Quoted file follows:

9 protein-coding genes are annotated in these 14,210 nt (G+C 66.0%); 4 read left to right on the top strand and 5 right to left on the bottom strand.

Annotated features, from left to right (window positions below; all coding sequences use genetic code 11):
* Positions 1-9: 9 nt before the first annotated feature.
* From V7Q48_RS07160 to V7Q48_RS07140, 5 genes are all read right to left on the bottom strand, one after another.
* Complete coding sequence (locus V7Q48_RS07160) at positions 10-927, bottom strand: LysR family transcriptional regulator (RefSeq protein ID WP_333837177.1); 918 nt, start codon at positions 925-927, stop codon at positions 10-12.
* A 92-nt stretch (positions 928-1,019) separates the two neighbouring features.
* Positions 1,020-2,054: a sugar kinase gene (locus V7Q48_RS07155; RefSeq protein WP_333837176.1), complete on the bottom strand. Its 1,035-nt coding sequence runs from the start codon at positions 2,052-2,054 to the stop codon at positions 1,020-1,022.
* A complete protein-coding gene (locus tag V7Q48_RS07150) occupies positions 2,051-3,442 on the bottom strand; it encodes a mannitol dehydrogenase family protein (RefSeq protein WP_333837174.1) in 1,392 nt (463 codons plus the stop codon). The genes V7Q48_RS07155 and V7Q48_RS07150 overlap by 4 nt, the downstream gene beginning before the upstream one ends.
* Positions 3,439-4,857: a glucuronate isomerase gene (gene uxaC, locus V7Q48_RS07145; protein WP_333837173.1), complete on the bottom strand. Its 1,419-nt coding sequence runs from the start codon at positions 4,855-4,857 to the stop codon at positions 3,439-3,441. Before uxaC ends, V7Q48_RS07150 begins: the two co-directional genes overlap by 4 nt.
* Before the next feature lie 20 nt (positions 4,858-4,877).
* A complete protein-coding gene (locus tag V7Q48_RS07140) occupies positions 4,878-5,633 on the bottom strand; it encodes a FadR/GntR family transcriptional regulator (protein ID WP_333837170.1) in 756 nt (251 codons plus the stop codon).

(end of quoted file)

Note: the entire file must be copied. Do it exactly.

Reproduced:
9 protein-coding genes are annotated in these 14,210 nt (G+C 66.0%); 4 read left to right on the top strand and 5 right to left on the bottom strand.

Annotated features, from left to right (window positions below; all coding sequences use genetic code 11):
* Positions 1-9: 9 nt before the first annotated feature.
* From V7Q48_RS07160 to V7Q48_RS07140, 5 genes are all read right to left on the bottom strand, one after another.
* Complete coding sequence (locus V7Q48_RS07160) at positions 10-927, bottom strand: LysR family transcriptional regulator (RefSeq protein ID WP_333837177.1); 918 nt, start codon at positions 925-927, stop codon at positions 10-12.
* A 92-nt stretch (positions 928-1,019) separates the two neighbouring features.
* Positions 1,020-2,054: a sugar kinase gene (locus V7Q48_RS07155; RefSeq protein WP_333837176.1), complete on the bottom strand. Its 1,035-nt coding sequence runs from the start codon at positions 2,052-2,054 to the stop codon at positions 1,020-1,022.
* A complete protein-coding gene (locus tag V7Q48_RS07150) occupies positions 2,051-3,442 on the bottom strand; it encodes a mannitol dehydrogenase family protein (RefSeq protein WP_333837174.1) in 1,392 nt (463 codons plus the stop codon). The genes V7Q48_RS07155 and V7Q48_RS07150 overlap by 4 nt, the downstream gene beginning before the upstream one ends.
* Positions 3,439-4,857: a glucuronate isomerase gene (gene uxaC, locus V7Q48_RS07145; protein WP_333837173.1), complete on the bottom strand. Its 1,419-nt coding sequence runs from the start codon at positions 4,855-4,857 to the stop codon at positions 3,439-3,441. Before uxaC ends, V7Q48_RS07150 begins: the two co-directional genes overlap by 4 nt.
* Before the next feature lie 20 nt (positions 4,858-4,877).
* A complete protein-coding gene (locus tag V7Q48_RS07140) occupies positions 4,878-5,633 on the bottom strand; it encodes a FadR/GntR family transcriptional regulator (protein ID WP_333837170.1) in 756 nt (251 codons plus the stop codon).